Ribosome-Inactivating Proteins: From Plant Defense to Tumor Attack
AbstractRibosome-inactivating proteins (RIPs) are EC184.108.40.206 N-glycosidases that recognize a universally conserved stem-loop structure in 23S/25S/28S rRNA, depurinating a single adenine (A4324 in rat) and irreversibly blocking protein translation, leading finally to cell death of intoxicated mammalian cells. Ricin, the plant RIP prototype that comprises a catalytic A subunit linked to a galactose-binding lectin B subunit to allow cell surface binding and toxin entry in most mammalian cells, shows a potency in the picomolar range. The most promising way to exploit plant RIPs as weapons against cancer cells is either by designing molecules in which the toxic domains are linked to selective tumor targeting domains or directly delivered as suicide genes for cancer gene therapy. Here, we will provide a comprehensive picture of plant RIPs and discuss successful designs and features of chimeric molecules having therapeutic potential. View Full-Text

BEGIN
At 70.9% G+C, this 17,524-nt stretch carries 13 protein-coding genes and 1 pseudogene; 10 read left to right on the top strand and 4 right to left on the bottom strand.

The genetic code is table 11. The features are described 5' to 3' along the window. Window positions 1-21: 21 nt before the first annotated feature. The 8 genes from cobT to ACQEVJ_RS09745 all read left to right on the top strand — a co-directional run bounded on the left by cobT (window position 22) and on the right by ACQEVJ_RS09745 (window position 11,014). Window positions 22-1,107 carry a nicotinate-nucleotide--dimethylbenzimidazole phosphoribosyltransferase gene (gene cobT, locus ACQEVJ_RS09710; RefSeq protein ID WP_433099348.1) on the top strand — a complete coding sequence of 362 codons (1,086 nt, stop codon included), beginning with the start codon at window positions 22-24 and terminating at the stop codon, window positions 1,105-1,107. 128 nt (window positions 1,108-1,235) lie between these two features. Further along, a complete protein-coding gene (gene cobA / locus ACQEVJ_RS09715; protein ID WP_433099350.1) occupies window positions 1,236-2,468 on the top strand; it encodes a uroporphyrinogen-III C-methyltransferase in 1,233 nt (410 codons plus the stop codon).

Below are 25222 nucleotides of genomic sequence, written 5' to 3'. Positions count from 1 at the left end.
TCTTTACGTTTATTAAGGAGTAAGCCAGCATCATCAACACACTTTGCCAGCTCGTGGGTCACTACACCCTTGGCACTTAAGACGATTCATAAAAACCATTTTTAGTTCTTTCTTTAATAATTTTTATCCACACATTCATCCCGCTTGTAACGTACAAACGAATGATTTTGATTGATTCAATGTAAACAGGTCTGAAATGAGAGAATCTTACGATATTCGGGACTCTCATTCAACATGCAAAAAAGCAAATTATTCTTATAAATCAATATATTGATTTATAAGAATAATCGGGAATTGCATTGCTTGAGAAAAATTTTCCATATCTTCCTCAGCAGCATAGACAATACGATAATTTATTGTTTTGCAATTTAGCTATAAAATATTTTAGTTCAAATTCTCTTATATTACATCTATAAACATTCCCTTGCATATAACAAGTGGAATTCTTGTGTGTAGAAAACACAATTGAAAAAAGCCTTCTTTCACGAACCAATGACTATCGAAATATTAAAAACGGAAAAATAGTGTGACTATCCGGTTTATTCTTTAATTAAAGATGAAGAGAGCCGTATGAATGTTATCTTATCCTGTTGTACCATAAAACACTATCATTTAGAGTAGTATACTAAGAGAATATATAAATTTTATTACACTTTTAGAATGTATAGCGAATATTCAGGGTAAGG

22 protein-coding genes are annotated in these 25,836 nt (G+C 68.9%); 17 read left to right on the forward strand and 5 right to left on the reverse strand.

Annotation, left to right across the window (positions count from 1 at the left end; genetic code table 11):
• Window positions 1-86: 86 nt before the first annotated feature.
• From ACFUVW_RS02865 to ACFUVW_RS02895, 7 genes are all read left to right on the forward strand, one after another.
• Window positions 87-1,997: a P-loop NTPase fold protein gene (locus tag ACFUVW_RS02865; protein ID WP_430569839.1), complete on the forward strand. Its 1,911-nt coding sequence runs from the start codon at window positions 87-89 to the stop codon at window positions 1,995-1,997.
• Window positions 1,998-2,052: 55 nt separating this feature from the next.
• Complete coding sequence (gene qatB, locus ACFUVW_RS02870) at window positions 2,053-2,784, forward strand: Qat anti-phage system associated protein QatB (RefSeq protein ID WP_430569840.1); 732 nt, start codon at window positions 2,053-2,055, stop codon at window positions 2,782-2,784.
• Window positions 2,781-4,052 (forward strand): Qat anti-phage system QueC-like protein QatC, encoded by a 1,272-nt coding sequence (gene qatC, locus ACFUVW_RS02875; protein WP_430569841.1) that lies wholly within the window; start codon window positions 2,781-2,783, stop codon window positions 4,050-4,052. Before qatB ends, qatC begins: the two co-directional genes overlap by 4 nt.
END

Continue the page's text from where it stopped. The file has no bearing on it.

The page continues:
Scifeed alert for new publicationsNever miss any articles matching your research from any publisher
- Get alerts for new papers matching your research
- Find out the new papers from selected authors
- Updated daily for 49'000+ journals and 6000+ publishers
- Define your Scifeed now
Virgilio, M.; Lombardi, A.; Caliandro, R.; Fabbrini, M.S. Ribosome-Inactivating Proteins: From Plant Defense to Tumor Attack. Toxins 2010, 2, 2699-2737.
Virgilio M, Lombardi A, Caliandro R, Fabbrini MS. Ribosome-Inactivating Proteins: From Plant Defense to Tumor Attack. Toxins. 2010; 2(11):2699-2737.Chicago/Turabian Style
Virgilio, Maddalena de; Lombardi, Alessio; Caliandro, Rocco; Fabbrini, Maria Serena. 2010. "Ribosome-Inactivating Proteins: From Plant Defense to Tumor Attack." Toxins 2, no. 11: 2699-2737.